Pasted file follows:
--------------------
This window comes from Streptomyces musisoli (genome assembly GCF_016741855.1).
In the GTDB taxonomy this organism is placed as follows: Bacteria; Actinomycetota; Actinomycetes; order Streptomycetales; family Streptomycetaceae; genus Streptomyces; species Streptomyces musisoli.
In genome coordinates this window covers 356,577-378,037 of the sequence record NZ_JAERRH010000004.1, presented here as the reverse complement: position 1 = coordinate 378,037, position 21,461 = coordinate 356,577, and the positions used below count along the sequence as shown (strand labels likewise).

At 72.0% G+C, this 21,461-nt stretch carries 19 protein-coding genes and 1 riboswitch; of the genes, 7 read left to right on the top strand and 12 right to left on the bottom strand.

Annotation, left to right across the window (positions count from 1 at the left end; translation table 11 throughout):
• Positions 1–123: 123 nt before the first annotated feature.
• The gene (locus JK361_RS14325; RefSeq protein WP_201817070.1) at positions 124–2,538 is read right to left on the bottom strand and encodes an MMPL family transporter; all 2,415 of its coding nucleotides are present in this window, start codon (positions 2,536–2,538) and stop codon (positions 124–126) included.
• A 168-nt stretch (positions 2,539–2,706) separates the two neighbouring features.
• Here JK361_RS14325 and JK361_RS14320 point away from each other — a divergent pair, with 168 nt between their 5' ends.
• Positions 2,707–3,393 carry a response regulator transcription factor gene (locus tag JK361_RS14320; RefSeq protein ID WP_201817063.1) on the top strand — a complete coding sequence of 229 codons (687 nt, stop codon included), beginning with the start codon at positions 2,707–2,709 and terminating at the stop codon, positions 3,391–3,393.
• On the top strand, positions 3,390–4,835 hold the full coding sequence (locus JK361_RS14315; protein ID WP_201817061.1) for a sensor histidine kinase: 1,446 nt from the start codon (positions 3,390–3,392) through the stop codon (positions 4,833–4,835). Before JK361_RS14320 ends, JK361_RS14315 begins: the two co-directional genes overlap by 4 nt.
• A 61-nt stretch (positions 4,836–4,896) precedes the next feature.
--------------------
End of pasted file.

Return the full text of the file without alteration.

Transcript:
This window comes from Streptomyces musisoli (genome assembly GCF_016741855.1).
In the GTDB taxonomy this organism is placed as follows: Bacteria; Actinomycetota; Actinomycetes; order Streptomycetales; family Streptomycetaceae; genus Streptomyces; species Streptomyces musisoli.
In genome coordinates this window covers 356,577-378,037 of the sequence record NZ_JAERRH010000004.1, presented here as the reverse complement: position 1 = coordinate 378,037, position 21,461 = coordinate 356,577, and the positions used below count along the sequence as shown (strand labels likewise).

At 72.0% G+C, this 21,461-nt stretch carries 19 protein-coding genes and 1 riboswitch; of the genes, 7 read left to right on the top strand and 12 right to left on the bottom strand.

Annotation, left to right across the window (positions count from 1 at the left end; translation table 11 throughout):
• Positions 1–123: 123 nt before the first annotated feature.
• The gene (locus JK361_RS14325; RefSeq protein WP_201817070.1) at positions 124–2,538 is read right to left on the bottom strand and encodes an MMPL family transporter; all 2,415 of its coding nucleotides are present in this window, start codon (positions 2,536–2,538) and stop codon (positions 124–126) included.
• A 168-nt stretch (positions 2,539–2,706) separates the two neighbouring features.
• Here JK361_RS14325 and JK361_RS14320 point away from each other — a divergent pair, with 168 nt between their 5' ends.
• Positions 2,707–3,393 carry a response regulator transcription factor gene (locus tag JK361_RS14320; RefSeq protein ID WP_201817063.1) on the top strand — a complete coding sequence of 229 codons (687 nt, stop codon included), beginning with the start codon at positions 2,707–2,709 and terminating at the stop codon, positions 3,391–3,393.
• On the top strand, positions 3,390–4,835 hold the full coding sequence (locus JK361_RS14315; protein ID WP_201817061.1) for a sensor histidine kinase: 1,446 nt from the start codon (positions 3,390–3,392) through the stop codon (positions 4,833–4,835). Before JK361_RS14320 ends, JK361_RS14315 begins: the two co-directional genes overlap by 4 nt.
• A 61-nt stretch (positions 4,836–4,896) precedes the next feature.